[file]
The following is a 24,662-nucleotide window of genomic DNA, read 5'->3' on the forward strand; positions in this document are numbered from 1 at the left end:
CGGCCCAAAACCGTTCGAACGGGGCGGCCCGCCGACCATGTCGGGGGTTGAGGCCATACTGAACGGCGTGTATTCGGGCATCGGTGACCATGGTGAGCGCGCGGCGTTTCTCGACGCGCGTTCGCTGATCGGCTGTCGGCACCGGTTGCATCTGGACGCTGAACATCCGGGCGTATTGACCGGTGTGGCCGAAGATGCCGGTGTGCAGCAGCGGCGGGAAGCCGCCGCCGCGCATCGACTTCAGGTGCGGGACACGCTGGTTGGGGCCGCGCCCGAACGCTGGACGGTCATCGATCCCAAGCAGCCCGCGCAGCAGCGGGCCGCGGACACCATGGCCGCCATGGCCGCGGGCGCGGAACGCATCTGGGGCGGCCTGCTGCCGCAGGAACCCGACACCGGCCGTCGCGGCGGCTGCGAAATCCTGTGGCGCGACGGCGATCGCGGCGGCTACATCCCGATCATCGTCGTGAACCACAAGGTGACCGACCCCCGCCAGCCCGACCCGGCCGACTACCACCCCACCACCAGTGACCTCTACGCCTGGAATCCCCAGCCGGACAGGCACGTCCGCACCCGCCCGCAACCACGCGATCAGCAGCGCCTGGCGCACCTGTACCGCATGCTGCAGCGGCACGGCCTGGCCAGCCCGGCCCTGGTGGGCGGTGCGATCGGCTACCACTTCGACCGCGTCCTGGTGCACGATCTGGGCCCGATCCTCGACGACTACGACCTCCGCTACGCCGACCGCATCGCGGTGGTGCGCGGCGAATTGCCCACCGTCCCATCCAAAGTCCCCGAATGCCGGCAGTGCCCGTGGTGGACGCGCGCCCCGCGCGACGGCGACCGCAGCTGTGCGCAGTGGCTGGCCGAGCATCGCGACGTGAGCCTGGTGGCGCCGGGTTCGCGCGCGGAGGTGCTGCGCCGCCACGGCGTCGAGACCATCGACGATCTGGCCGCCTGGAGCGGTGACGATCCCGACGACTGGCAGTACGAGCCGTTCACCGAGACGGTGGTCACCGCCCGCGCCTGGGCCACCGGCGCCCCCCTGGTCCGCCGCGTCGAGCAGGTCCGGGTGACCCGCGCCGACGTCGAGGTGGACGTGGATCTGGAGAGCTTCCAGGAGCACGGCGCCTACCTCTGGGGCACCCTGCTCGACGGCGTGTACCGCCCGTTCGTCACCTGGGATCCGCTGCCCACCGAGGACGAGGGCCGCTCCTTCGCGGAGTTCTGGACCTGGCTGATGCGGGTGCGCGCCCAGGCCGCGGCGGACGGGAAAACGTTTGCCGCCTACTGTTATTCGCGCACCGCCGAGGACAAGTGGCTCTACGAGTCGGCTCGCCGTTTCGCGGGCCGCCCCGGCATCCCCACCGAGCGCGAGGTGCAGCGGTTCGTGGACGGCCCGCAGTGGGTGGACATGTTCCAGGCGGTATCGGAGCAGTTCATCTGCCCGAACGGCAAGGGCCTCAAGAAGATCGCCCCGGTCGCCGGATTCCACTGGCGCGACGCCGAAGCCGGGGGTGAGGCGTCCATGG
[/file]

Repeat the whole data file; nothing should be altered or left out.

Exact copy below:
The following is a 24,662-nucleotide window of genomic DNA, read 5'->3' on the forward strand; positions in this document are numbered from 1 at the left end:
CGGCCCAAAACCGTTCGAACGGGGCGGCCCGCCGACCATGTCGGGGGTTGAGGCCATACTGAACGGCGTGTATTCGGGCATCGGTGACCATGGTGAGCGCGCGGCGTTTCTCGACGCGCGTTCGCTGATCGGCTGTCGGCACCGGTTGCATCTGGACGCTGAACATCCGGGCGTATTGACCGGTGTGGCCGAAGATGCCGGTGTGCAGCAGCGGCGGGAAGCCGCCGCCGCGCATCGACTTCAGGTGCGGGACACGCTGGTTGGGGCCGCGCCCGAACGCTGGACGGTCATCGATCCCAAGCAGCCCGCGCAGCAGCGGGCCGCGGACACCATGGCCGCCATGGCCGCGGGCGCGGAACGCATCTGGGGCGGCCTGCTGCCGCAGGAACCCGACACCGGCCGTCGCGGCGGCTGCGAAATCCTGTGGCGCGACGGCGATCGCGGCGGCTACATCCCGATCATCGTCGTGAACCACAAGGTGACCGACCCCCGCCAGCCCGACCCGGCCGACTACCACCCCACCACCAGTGACCTCTACGCCTGGAATCCCCAGCCGGACAGGCACGTCCGCACCCGCCCGCAACCACGCGATCAGCAGCGCCTGGCGCACCTGTACCGCATGCTGCAGCGGCACGGCCTGGCCAGCCCGGCCCTGGTGGGCGGTGCGATCGGCTACCACTTCGACCGCGTCCTGGTGCACGATCTGGGCCCGATCCTCGACGACTACGACCTCCGCTACGCCGACCGCATCGCGGTGGTGCGCGGCGAATTGCCCACCGTCCCATCCAAAGTCCCCGAATGCCGGCAGTGCCCGTGGTGGACGCGCGCCCCGCGCGACGGCGACCGCAGCTGTGCGCAGTGGCTGGCCGAGCATCGCGACGTGAGCCTGGTGGCGCCGGGTTCGCGCGCGGAGGTGCTGCGCCGCCACGGCGTCGAGACCATCGACGATCTGGCCGCCTGGAGCGGTGACGATCCCGACGACTGGCAGTACGAGCCGTTCACCGAGACGGTGGTCACCGCCCGCGCCTGGGCCACCGGCGCCCCCCTGGTCCGCCGCGTCGAGCAGGTCCGGGTGACCCGCGCCGACGTCGAGGTGGACGTGGATCTGGAGAGCTTCCAGGAGCACGGCGCCTACCTCTGGGGCACCCTGCTCGACGGCGTGTACCGCCCGTTCGTCACCTGGGATCCGCTGCCCACCGAGGACGAGGGCCGCTCCTTCGCGGAGTTCTGGACCTGGCTGATGCGGGTGCGCGCCCAGGCCGCGGCGGACGGGAAAACGTTTGCCGCCTACTGTTATTCGCGCACCGCCGAGGACAAGTGGCTCTACGAGTCGGCTCGCCGTTTCGCGGGCCGCCCCGGCATCCCCACCGAGCGCGAGGTGCAGCGGTTCGTGGACGGCCCGCAGTGGGTGGACATGTTCCAGGCGGTATCGGAGCAGTTCATCTGCCCGAACGGCAAGGGCCTCAAGAAGATCGCCCCGGTCGCCGGATTCCACTGGCGCGACGCCGAAGCCGGGGGTGAGGCGTCCATGG